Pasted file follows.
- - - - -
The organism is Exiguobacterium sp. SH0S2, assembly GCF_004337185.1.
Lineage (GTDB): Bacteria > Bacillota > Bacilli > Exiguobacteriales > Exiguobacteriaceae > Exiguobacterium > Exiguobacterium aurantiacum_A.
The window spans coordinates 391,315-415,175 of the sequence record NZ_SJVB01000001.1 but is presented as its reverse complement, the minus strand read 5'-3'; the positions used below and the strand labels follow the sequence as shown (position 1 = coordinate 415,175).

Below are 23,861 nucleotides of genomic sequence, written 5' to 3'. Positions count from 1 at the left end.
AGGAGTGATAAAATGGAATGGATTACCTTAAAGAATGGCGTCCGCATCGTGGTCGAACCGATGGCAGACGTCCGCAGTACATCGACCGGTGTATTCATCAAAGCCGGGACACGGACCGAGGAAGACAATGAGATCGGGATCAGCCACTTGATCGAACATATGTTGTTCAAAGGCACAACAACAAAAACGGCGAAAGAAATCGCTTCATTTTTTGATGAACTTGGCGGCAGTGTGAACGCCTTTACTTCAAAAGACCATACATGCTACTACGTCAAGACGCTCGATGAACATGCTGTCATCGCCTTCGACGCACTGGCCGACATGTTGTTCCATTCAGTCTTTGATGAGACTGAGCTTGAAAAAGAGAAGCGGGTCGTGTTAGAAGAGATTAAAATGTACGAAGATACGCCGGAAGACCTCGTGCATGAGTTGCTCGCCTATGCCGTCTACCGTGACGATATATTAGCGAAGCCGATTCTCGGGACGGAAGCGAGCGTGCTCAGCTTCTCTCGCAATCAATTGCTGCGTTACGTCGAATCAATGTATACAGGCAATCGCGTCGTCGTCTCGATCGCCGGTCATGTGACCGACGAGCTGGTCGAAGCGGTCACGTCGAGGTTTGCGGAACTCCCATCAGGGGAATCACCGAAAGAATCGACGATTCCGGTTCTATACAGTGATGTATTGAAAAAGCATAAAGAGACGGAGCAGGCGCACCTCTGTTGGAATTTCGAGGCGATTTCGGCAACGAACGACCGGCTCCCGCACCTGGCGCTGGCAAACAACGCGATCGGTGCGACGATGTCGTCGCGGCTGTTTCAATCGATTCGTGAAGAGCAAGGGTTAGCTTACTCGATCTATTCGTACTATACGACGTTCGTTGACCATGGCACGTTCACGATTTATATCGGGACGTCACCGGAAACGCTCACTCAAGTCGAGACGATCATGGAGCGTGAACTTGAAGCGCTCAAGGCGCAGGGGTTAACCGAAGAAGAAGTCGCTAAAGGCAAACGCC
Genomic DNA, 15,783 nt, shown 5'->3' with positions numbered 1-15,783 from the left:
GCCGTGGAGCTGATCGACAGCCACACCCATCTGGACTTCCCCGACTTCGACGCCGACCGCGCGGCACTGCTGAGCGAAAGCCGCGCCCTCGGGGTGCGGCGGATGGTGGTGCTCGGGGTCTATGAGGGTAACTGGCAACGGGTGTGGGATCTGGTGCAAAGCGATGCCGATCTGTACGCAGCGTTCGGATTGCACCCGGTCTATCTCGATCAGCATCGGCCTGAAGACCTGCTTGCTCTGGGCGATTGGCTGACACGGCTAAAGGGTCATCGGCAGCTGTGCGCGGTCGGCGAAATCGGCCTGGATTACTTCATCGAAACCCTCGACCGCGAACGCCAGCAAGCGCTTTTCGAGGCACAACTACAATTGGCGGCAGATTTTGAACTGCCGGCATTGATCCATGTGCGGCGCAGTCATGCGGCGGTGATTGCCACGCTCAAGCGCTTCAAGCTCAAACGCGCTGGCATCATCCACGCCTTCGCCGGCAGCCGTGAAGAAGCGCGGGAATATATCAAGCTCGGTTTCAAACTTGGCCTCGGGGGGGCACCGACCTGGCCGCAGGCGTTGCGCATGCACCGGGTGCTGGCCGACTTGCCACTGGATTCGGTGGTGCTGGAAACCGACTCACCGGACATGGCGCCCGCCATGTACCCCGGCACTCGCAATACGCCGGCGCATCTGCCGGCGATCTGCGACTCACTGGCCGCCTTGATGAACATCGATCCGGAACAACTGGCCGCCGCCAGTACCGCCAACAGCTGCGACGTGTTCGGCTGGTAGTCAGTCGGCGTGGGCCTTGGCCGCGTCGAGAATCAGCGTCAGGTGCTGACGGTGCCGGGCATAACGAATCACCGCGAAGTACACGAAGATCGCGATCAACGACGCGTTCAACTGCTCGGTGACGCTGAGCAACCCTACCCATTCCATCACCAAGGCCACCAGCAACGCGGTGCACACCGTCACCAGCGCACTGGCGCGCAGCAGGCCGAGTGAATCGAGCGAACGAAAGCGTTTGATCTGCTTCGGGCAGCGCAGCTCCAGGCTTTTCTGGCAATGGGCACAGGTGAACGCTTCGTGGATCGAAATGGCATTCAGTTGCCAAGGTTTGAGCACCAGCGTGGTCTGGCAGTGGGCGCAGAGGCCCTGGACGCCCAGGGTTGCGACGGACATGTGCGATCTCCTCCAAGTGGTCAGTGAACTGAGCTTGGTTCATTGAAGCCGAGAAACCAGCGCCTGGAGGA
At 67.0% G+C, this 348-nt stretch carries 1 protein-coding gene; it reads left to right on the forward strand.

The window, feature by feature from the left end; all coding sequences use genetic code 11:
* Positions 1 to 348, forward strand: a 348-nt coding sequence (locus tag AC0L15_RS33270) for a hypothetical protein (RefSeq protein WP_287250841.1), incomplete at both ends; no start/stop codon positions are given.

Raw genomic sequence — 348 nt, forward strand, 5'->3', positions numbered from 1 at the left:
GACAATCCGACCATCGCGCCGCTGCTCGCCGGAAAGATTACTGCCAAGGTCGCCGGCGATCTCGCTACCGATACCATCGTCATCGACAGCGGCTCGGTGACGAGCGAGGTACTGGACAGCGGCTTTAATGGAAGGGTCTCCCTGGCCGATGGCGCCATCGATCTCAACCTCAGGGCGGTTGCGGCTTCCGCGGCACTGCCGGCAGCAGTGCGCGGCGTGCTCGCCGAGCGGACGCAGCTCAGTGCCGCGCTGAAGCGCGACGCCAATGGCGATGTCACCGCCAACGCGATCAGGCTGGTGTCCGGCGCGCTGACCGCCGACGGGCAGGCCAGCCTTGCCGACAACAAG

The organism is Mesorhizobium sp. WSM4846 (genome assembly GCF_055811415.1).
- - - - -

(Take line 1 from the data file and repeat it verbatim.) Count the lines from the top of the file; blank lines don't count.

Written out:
The organism is Exiguobacterium sp. SH0S2, assembly GCF_004337185.1.